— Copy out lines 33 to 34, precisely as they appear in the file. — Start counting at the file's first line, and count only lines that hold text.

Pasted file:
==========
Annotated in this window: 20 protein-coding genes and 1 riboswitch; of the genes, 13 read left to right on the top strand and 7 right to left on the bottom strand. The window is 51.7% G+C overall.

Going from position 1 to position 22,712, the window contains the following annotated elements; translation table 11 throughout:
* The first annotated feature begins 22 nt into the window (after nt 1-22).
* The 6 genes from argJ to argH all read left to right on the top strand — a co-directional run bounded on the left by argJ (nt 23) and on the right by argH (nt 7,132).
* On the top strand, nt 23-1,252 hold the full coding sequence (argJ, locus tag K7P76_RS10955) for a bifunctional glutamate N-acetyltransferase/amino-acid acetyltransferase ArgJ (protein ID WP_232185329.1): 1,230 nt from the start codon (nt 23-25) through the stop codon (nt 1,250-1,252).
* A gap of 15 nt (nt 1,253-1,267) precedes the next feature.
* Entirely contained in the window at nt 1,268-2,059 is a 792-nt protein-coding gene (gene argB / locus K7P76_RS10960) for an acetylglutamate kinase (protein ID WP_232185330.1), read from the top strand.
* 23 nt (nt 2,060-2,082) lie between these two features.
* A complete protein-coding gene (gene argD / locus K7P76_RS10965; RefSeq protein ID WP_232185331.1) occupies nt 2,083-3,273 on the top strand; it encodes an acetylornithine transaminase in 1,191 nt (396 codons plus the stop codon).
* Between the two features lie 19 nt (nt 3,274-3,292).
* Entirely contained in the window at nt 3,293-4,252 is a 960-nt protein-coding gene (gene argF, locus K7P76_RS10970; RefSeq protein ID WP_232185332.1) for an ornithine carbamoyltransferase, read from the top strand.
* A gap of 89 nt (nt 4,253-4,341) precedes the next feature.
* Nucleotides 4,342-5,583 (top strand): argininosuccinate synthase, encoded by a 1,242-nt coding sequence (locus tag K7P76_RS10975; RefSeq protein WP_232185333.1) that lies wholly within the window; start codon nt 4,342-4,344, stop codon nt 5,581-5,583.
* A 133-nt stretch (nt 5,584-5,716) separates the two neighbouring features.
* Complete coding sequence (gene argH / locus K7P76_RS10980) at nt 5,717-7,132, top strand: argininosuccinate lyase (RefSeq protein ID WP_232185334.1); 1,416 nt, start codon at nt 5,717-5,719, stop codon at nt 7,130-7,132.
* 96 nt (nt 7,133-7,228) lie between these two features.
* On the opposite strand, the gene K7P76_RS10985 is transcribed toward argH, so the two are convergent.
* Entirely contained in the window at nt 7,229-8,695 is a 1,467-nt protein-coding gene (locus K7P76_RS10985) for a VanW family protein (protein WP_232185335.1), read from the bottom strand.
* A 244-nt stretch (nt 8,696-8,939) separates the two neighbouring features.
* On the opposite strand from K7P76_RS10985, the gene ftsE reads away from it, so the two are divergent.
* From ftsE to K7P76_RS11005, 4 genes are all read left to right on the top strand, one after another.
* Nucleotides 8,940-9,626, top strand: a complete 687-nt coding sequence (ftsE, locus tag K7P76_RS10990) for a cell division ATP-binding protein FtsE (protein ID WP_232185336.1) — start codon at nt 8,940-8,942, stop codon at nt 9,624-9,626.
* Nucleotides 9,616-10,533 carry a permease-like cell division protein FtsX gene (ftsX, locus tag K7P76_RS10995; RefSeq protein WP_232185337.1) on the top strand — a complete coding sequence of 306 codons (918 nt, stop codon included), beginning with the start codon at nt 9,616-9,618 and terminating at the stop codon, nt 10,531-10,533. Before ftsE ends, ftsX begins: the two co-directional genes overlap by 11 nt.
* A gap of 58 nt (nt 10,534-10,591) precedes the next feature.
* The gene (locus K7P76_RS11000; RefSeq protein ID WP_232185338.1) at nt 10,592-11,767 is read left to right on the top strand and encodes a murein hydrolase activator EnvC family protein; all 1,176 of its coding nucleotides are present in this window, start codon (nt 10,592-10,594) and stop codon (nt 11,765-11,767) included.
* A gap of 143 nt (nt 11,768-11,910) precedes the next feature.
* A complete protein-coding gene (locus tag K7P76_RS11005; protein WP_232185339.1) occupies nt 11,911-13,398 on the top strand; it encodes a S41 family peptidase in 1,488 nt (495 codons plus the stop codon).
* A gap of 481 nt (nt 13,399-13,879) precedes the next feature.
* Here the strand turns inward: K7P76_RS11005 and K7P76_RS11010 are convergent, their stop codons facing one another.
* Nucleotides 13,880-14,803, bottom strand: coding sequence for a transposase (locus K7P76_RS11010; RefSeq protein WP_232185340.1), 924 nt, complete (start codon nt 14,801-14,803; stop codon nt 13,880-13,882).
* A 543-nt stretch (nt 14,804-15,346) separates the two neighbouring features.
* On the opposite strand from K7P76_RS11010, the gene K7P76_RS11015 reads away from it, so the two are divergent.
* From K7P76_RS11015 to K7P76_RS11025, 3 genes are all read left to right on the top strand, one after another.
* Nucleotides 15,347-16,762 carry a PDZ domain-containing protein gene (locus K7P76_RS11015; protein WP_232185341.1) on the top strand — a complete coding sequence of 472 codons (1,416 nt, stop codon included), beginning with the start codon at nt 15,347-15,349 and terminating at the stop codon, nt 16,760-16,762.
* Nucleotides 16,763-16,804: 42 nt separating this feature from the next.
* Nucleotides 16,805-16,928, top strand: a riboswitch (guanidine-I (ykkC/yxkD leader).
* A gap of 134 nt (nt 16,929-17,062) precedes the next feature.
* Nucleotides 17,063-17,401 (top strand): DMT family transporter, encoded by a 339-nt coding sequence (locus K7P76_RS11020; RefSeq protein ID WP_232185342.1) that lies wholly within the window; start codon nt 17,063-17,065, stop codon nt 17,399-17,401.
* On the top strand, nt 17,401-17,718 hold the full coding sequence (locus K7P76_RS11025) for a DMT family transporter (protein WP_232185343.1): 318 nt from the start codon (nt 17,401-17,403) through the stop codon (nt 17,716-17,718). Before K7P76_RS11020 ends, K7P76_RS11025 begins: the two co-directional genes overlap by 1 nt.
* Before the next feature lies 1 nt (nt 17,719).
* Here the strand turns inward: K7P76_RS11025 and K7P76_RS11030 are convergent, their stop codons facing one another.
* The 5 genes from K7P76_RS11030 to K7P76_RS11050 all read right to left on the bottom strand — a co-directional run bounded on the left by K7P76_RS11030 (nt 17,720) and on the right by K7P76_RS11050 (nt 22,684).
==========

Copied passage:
* From K7P76_RS11015 to K7P76_RS11025, 3 genes are all read left to right on the top strand, one after another.
* Nucleotides 15,347-16,762 carry a PDZ domain-containing protein gene (locus K7P76_RS11015; protein WP_232185341.1) on the top strand — a complete coding sequence of 472 codons (1,416 nt, stop codon included), beginning with the start codon at nt 15,347-15,349 and terminating at the stop codon, nt 16,760-16,762.